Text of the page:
Kyle Singler, Oklahoma City Thunder
On the first day negotiations between teams and free agents was allowed this past offseason, it was announced that the Oklahoma City Thunder had agreed to a five-year extension with Kyle Singler worth approximately $24 million.
There were far more expensive contracts handed out this past summer. However, there were no deals that were longer, as five years is the maximum number of years allowable under the current collective bargaining agreement. Still, with the salary cap set to spike, this deal certainly won’t break the bank in Oklahoma City. Singler will account for only a fraction of their cap going forward.
The young forward out of Duke had played decently over his first three seasons in the NBA, so OKC was assuming that they would lock up a serviceable, reliable rotation player for the long-term at a fair price.
However, the issue in Oklahoma City is that Singler has been anything but reliable. In fact, Singler is struggling mightily. The numbers are downright right scary. He’s not just having a rough season, Singler is enduring a historically bad season.
Over the 292 minutes he’s played during the 2015-16 campaign, he is shooting just 29.2 percent from the floor, 22.2 percent from three-point territory and 50 percent from the free-throw line. Consider this: Per Basketball-Reference.com, Singler is on pace to become the first NBA player in 55 years to average over 10 minutes per game, yet shoot below 30 percent from the floor and post a True Shooting Percentage south of 37 percent. He also may become the first qualifying player in NBA history to ever shoot below 24 percent from three-point territory and below 30 percent from the field in the same season.
His assist to turnover ratio sits at 6:15, which means he has 2.5 times as many turnovers as assists.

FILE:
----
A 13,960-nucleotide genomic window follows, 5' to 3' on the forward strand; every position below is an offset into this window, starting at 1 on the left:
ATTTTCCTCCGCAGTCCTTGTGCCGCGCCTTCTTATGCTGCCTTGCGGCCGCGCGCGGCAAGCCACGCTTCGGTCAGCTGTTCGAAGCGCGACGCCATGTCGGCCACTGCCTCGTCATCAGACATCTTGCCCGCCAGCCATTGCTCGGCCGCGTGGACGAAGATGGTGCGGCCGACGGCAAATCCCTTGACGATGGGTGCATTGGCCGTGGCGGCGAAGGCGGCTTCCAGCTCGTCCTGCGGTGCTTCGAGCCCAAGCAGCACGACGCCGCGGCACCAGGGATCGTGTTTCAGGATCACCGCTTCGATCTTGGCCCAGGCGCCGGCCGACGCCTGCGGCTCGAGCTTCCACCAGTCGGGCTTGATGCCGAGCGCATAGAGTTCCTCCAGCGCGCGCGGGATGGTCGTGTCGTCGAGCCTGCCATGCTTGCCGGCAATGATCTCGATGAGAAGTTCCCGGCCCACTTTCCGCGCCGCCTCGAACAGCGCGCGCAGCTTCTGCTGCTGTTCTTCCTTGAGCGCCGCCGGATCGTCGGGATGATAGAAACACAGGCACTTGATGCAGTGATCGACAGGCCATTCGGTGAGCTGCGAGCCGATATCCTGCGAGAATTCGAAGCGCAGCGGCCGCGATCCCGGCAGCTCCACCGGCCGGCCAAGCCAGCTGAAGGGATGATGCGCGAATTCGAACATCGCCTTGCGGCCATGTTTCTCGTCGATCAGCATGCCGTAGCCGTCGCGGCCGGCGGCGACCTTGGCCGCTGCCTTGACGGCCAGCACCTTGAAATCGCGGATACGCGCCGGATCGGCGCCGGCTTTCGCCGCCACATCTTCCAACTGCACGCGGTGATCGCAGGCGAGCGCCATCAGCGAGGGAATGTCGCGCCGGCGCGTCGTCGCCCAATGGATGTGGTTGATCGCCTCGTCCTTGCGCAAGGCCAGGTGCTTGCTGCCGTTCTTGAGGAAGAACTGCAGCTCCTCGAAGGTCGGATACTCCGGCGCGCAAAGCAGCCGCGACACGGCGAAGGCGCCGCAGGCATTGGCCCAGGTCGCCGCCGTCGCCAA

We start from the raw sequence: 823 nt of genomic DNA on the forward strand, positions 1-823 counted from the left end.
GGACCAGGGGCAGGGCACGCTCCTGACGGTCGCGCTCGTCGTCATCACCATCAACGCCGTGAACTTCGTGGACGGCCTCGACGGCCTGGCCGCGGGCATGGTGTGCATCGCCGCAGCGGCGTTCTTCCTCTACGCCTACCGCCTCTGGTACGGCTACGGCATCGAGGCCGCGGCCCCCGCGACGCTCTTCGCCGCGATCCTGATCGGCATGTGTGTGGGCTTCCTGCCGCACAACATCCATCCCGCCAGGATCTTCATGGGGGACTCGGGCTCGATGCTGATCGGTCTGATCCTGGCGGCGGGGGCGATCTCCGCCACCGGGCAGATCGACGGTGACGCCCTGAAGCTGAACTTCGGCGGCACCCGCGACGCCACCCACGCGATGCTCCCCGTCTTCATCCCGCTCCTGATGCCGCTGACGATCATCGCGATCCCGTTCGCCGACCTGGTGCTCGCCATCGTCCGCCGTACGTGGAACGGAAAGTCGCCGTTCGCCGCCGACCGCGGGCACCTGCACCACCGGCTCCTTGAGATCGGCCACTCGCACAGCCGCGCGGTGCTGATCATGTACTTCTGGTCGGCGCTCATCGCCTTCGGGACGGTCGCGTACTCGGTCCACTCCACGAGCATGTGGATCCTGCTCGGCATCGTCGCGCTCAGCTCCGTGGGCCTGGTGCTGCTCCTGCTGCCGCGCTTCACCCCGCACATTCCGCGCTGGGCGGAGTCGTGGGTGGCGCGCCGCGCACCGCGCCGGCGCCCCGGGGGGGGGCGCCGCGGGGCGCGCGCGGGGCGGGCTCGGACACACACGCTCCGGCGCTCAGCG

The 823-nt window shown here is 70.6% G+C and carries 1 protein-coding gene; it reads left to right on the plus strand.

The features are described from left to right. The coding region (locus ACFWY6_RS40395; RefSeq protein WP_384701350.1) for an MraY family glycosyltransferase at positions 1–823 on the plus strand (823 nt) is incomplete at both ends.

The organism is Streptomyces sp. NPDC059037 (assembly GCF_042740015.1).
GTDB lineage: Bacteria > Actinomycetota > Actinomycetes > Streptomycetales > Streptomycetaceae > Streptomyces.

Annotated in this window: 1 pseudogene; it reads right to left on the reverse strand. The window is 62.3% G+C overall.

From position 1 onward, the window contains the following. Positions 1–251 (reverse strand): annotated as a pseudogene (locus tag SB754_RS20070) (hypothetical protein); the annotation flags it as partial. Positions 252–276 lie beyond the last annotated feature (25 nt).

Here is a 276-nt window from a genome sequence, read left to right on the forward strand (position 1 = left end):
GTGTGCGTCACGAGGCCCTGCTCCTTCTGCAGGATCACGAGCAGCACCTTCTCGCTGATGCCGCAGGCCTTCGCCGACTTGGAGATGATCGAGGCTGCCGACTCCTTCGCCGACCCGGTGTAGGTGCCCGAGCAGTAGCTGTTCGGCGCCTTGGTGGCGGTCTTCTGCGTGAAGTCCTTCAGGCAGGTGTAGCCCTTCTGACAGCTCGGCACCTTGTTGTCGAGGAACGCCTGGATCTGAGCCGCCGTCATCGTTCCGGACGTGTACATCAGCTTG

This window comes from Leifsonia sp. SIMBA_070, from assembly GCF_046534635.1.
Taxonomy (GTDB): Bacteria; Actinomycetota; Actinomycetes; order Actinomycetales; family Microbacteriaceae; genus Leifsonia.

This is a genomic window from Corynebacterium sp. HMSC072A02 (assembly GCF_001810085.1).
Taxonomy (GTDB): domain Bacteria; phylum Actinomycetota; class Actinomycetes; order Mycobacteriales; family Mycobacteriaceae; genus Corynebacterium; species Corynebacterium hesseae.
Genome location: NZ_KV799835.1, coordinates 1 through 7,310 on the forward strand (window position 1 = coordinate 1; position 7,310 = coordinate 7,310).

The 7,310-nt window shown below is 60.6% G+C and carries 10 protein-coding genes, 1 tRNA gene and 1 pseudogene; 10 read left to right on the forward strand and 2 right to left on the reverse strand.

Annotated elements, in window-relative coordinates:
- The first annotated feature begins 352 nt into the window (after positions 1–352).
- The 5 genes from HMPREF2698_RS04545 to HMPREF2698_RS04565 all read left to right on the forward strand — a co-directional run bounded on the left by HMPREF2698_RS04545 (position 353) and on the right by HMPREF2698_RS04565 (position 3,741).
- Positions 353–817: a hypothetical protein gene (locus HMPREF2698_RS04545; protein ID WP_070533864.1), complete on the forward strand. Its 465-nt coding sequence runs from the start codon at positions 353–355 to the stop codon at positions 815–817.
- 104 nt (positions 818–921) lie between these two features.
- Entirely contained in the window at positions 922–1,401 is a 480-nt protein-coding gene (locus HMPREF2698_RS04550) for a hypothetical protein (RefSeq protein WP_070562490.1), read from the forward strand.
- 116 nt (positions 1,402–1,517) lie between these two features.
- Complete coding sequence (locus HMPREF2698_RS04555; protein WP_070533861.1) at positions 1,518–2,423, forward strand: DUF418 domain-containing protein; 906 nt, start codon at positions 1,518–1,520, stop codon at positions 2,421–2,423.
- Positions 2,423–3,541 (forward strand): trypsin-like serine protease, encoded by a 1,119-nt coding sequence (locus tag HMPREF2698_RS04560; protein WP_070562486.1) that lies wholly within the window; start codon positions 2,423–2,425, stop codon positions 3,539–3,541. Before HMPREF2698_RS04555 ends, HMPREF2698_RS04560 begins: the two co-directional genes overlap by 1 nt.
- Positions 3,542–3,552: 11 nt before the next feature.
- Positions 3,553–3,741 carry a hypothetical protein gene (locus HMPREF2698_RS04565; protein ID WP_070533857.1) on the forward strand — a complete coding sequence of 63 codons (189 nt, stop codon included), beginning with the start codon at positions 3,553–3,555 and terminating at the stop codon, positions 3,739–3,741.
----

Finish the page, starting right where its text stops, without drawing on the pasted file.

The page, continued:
His PER right now sits at at roughly 2.2, which is an unbelievably low figure since the league average is 15. Per Basketball-Reference.com, never before has an NBA player finished a season with a PER below 3 when they appeared in at least half of their team’s games and averaged at least 10 minutes per game.
His individual Offensive Rating (an estimate of points produced per 100 possessions) is just 75. No other Thunder rotation player has an offensive rating below 97.
Singler’s On/Off splits are similarly remarkable. The Thunder are averaging 114.2 points per 100 possessions when he is on the bench. That number drops all the way down to down to 101.2 points per 100 possessions when Singler is in the game.
Maybe this is just an awful slump that Singler will bust out of in the second half of the season. The Thunder have to hope so.
Although Singler will “only” make in the neighborhood of $5 million per season, and the cap is set to jump, the Thunder will still obviously need all the salary space they can muster. As we know, Kevin Durant will be an free agent this upcoming summer. Then, in July of 2017, both Russell Westbrook and Serge Ibaka will hit the open market. Will that $24 million committed to Singler come back to bite OKC?
– Tommy Beer